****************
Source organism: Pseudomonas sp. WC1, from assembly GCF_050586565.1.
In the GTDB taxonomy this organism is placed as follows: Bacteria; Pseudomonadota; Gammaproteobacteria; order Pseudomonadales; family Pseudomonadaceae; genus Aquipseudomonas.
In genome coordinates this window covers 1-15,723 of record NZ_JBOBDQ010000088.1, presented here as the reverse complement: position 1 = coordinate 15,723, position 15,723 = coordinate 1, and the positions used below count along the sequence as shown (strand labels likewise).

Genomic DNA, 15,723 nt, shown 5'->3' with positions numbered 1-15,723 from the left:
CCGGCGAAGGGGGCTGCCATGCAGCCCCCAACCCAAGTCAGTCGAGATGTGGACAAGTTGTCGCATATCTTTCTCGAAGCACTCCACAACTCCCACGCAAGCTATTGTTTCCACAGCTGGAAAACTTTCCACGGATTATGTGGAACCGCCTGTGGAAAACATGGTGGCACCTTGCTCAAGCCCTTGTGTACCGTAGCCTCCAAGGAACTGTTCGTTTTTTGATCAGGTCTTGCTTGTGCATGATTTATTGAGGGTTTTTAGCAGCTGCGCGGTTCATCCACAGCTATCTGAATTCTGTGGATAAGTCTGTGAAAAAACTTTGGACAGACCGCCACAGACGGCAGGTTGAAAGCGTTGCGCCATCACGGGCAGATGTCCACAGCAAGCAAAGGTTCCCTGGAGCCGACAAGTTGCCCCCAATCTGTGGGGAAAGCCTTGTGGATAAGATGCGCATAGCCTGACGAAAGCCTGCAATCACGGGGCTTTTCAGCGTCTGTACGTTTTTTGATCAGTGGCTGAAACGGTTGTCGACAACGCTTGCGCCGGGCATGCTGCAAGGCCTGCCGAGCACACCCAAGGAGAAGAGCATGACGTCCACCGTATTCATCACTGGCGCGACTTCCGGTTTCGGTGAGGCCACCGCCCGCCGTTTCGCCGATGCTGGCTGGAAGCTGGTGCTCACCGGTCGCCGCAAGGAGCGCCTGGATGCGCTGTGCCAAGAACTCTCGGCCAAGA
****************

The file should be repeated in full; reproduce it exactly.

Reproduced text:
Source organism: Pseudomonas sp. WC1, from assembly GCF_050586565.1.
In the GTDB taxonomy this organism is placed as follows: Bacteria; Pseudomonadota; Gammaproteobacteria; order Pseudomonadales; family Pseudomonadaceae; genus Aquipseudomonas.
In genome coordinates this window covers 1-15,723 of record NZ_JBOBDQ010000088.1, presented here as the reverse complement: position 1 = coordinate 15,723, position 15,723 = coordinate 1, and the positions used below count along the sequence as shown (strand labels likewise).

Genomic DNA, 15,723 nt, shown 5'->3' with positions numbered 1-15,723 from the left:
CCGGCGAAGGGGGCTGCCATGCAGCCCCCAACCCAAGTCAGTCGAGATGTGGACAAGTTGTCGCATATCTTTCTCGAAGCACTCCACAACTCCCACGCAAGCTATTGTTTCCACAGCTGGAAAACTTTCCACGGATTATGTGGAACCGCCTGTGGAAAACATGGTGGCACCTTGCTCAAGCCCTTGTGTACCGTAGCCTCCAAGGAACTGTTCGTTTTTTGATCAGGTCTTGCTTGTGCATGATTTATTGAGGGTTTTTAGCAGCTGCGCGGTTCATCCACAGCTATCTGAATTCTGTGGATAAGTCTGTGAAAAAACTTTGGACAGACCGCCACAGACGGCAGGTTGAAAGCGTTGCGCCATCACGGGCAGATGTCCACAGCAAGCAAAGGTTCCCTGGAGCCGACAAGTTGCCCCCAATCTGTGGGGAAAGCCTTGTGGATAAGATGCGCATAGCCTGACGAAAGCCTGCAATCACGGGGCTTTTCAGCGTCTGTACGTTTTTTGATCAGTGGCTGAAACGGTTGTCGACAACGCTTGCGCCGGGCATGCTGCAAGGCCTGCCGAGCACACCCAAGGAGAAGAGCATGACGTCCACCGTATTCATCACTGGCGCGACTTCCGGTTTCGGTGAGGCCACCGCCCGCCGTTTCGCCGATGCTGGCTGGAAGCTGGTGCTCACCGGTCGCCGCAAGGAGCGCCTGGATGCGCTGTGCCAAGAACTCTCGGCCAAGA